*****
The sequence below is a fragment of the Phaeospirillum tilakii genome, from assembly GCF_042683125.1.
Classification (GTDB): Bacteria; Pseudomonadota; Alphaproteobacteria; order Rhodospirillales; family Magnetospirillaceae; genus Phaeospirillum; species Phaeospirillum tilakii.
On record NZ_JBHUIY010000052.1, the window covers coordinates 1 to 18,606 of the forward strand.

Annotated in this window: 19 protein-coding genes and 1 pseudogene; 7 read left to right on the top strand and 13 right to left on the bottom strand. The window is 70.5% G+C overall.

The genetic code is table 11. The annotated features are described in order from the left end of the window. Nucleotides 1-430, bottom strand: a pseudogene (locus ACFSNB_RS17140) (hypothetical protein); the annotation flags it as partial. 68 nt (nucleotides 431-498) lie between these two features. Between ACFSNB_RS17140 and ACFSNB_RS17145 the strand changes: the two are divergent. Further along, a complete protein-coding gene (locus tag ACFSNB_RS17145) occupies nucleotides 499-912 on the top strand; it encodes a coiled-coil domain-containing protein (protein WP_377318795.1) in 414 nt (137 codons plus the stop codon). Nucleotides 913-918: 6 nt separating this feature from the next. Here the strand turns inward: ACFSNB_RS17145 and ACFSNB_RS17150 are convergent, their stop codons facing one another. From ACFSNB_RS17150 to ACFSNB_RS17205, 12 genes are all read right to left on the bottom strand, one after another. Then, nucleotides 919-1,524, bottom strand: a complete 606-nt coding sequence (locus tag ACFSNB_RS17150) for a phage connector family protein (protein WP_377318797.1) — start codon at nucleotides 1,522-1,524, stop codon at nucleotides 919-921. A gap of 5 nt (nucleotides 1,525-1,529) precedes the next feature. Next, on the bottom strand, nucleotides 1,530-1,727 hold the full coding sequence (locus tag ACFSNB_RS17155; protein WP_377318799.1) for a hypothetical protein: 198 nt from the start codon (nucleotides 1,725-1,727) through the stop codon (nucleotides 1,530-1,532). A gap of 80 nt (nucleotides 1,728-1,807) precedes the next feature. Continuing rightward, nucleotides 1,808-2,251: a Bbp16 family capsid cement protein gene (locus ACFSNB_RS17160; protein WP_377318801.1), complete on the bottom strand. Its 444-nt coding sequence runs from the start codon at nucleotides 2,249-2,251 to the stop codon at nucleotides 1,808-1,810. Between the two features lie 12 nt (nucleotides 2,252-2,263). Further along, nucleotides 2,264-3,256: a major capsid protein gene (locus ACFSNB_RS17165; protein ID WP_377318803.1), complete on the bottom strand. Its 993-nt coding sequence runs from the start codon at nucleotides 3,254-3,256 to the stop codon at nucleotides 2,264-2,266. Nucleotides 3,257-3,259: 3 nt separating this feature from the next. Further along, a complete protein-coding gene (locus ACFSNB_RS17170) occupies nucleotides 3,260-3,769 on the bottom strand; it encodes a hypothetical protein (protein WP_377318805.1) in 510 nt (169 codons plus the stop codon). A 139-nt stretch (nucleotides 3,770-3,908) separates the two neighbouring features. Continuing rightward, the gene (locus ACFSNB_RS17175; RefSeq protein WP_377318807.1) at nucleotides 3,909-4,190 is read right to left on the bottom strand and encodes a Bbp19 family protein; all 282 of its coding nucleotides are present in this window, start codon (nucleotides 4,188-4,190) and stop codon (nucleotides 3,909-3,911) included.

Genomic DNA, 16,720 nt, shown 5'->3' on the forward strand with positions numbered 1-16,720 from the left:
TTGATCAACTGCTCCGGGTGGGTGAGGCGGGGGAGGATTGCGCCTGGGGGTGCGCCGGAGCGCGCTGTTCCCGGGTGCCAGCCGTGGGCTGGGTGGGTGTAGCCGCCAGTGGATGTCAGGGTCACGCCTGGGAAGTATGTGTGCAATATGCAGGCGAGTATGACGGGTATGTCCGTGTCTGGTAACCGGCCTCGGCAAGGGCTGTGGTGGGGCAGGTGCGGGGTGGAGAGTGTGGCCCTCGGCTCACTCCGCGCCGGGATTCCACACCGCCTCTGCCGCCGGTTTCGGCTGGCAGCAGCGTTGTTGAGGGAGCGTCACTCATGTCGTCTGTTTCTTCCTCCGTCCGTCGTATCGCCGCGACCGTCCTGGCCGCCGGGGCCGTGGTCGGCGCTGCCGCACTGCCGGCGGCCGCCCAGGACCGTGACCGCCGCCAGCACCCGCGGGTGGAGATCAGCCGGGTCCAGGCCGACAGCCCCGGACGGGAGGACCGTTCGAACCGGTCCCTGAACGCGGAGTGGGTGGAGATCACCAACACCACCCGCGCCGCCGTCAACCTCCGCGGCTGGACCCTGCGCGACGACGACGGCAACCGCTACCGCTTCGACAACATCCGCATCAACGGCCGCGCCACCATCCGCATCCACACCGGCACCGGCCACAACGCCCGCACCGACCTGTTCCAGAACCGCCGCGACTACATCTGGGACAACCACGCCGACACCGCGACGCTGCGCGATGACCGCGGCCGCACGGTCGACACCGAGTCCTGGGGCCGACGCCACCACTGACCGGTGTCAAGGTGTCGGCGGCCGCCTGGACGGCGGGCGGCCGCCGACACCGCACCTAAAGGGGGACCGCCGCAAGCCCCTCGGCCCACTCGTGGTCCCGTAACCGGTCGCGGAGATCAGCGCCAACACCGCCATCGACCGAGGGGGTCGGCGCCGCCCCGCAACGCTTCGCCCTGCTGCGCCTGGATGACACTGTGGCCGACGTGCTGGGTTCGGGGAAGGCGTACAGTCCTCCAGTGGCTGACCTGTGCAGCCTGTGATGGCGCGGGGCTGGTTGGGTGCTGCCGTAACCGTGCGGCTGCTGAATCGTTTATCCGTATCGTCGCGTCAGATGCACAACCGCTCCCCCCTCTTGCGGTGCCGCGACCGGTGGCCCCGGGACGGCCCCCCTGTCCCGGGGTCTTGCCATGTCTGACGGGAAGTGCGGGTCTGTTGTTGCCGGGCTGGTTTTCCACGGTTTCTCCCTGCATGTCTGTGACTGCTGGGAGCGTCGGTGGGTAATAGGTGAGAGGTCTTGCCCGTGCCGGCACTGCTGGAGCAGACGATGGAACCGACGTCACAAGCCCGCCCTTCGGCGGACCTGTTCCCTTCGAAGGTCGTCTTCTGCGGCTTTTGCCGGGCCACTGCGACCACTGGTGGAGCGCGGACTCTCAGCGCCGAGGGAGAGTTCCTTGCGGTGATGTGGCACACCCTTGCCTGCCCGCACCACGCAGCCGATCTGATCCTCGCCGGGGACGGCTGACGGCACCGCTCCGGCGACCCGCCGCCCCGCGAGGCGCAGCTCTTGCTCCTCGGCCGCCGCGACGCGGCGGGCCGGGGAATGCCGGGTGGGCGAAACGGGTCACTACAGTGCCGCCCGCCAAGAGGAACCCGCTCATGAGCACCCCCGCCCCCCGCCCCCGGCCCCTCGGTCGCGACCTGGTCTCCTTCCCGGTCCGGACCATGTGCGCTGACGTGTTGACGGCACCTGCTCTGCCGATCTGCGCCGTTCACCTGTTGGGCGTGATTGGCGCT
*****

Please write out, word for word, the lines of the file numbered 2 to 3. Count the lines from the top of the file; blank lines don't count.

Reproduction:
Classification (GTDB): Bacteria; Pseudomonadota; Alphaproteobacteria; order Rhodospirillales; family Magnetospirillaceae; genus Phaeospirillum; species Phaeospirillum tilakii.
On record NZ_JBHUIY010000052.1, the window covers coordinates 1 to 18,606 of the forward strand.